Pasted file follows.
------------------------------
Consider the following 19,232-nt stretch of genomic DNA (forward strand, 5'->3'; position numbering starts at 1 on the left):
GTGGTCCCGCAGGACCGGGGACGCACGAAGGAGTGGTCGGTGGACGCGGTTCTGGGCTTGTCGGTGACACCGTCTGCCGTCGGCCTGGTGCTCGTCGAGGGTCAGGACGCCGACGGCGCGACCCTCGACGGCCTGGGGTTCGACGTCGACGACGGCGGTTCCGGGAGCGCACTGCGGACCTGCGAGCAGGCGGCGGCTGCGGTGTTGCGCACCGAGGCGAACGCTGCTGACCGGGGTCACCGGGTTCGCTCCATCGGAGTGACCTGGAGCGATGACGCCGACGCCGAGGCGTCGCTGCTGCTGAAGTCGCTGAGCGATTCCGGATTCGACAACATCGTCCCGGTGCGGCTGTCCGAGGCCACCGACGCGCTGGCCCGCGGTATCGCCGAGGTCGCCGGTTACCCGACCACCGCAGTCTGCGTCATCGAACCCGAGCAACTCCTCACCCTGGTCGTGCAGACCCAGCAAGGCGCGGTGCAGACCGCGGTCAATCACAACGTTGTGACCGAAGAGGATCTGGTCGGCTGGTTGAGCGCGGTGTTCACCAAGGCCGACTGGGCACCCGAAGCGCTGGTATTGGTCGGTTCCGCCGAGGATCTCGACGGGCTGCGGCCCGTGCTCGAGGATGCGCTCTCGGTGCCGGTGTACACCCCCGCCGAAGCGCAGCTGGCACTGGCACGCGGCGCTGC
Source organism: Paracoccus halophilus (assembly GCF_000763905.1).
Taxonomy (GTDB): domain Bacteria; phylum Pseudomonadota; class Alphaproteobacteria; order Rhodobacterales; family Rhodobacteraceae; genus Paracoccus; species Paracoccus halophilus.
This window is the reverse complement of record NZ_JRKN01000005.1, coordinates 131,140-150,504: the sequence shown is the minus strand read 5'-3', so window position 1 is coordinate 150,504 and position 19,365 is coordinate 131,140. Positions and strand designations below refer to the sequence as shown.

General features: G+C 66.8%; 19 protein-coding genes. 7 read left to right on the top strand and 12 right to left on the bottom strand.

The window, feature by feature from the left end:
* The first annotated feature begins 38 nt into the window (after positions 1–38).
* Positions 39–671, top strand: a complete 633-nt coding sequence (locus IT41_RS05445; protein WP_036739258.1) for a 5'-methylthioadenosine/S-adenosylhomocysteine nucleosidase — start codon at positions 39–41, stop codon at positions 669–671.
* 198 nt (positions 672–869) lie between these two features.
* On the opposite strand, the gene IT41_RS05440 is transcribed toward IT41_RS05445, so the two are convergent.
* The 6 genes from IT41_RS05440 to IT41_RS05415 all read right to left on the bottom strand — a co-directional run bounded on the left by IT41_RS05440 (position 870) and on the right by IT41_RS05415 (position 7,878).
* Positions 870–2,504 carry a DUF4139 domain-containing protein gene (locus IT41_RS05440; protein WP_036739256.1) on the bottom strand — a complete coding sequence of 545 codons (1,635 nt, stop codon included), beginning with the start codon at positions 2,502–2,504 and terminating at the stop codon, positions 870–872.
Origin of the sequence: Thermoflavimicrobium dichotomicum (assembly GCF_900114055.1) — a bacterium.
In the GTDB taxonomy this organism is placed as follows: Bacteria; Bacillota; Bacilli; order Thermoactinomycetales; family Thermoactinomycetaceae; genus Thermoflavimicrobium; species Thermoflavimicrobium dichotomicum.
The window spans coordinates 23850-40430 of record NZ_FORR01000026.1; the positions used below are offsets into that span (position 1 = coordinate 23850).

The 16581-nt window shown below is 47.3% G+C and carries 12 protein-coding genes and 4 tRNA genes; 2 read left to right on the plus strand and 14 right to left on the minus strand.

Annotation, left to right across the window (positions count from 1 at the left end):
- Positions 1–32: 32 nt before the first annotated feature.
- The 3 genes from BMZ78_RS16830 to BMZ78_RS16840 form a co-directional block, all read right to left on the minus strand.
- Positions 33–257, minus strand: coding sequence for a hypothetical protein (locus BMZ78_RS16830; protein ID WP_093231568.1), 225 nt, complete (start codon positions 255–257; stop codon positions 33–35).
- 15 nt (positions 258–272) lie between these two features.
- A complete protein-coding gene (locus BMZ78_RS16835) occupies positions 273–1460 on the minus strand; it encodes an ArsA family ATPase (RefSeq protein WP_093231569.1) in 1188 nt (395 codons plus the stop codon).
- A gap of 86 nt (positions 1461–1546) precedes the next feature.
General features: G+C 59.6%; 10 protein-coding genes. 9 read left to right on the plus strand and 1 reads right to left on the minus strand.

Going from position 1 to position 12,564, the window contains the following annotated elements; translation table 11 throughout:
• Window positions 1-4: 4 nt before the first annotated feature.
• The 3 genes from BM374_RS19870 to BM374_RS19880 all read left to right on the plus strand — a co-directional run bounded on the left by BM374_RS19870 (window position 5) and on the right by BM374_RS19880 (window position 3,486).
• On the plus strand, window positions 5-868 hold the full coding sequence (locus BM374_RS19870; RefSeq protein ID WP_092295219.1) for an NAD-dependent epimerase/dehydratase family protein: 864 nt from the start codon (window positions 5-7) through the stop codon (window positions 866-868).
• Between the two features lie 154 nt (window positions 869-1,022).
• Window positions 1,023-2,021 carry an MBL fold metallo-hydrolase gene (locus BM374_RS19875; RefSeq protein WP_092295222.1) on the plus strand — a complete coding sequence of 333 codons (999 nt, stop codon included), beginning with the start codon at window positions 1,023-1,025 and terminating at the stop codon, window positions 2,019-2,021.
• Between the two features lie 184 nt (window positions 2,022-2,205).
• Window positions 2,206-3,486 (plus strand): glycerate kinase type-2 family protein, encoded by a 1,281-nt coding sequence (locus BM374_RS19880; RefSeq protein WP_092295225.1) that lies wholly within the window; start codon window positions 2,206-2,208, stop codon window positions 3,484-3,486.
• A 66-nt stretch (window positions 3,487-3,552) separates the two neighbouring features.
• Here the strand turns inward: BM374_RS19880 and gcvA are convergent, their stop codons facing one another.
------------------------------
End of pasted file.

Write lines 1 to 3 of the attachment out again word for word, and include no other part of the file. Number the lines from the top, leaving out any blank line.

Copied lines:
Consider the following 19,232-nt stretch of genomic DNA (forward strand, 5'->3'; position numbering starts at 1 on the left):
GTGGTCCCGCAGGACCGGGGACGCACGAAGGAGTGGTCGGTGGACGCGGTTCTGGGCTTGTCGGTGACACCGTCTGCCGTCGGCCTGGTGCTCGTCGAGGGTCAGGACGCCGACGGCGCGACCCTCGACGGCCTGGGGTTCGACGTCGACGACGGCGGTTCCGGGAGCGCACTGCGGACCTGCGAGCAGGCGGCGGCTGCGGTGTTGCGCACCGAGGCGAACGCTGCTGACCGGGGTCACCGGGTTCGCTCCATCGGAGTGACCTGGAGCGATGACGCCGACGCCGAGGCGTCGCTGCTGCTGAAGTCGCTGAGCGATTCCGGATTCGACAACATCGTCCCGGTGCGGCTGTCCGAGGCCACCGACGCGCTGGCCCGCGGTATCGCCGAGGTCGCCGGTTACCCGACCACCGCAGTCTGCGTCATCGAACCCGAGCAACTCCTCACCCTGGTCGTGCAGACCCAGCAAGGCGCGGTGCAGACCGCGGTCAATCACAACGTTGTGACCGAAGAGGATCTGGTCGGCTGGTTGAGCGCGGTGTTCACCAAGGCCGACTGGGCACCCGAAGCGCTGGTATTGGTCGGTTCCGCCGAGGATCTCGACGGGCTGCGGCCCGTGCTCGAGGATGCGCTCTCGGTGCCGGTGTACACCCCCGCCGAAGCGCAGCTGGCACTGGCACGCGGCGCTGC
Source organism: Paracoccus halophilus (assembly GCF_000763905.1).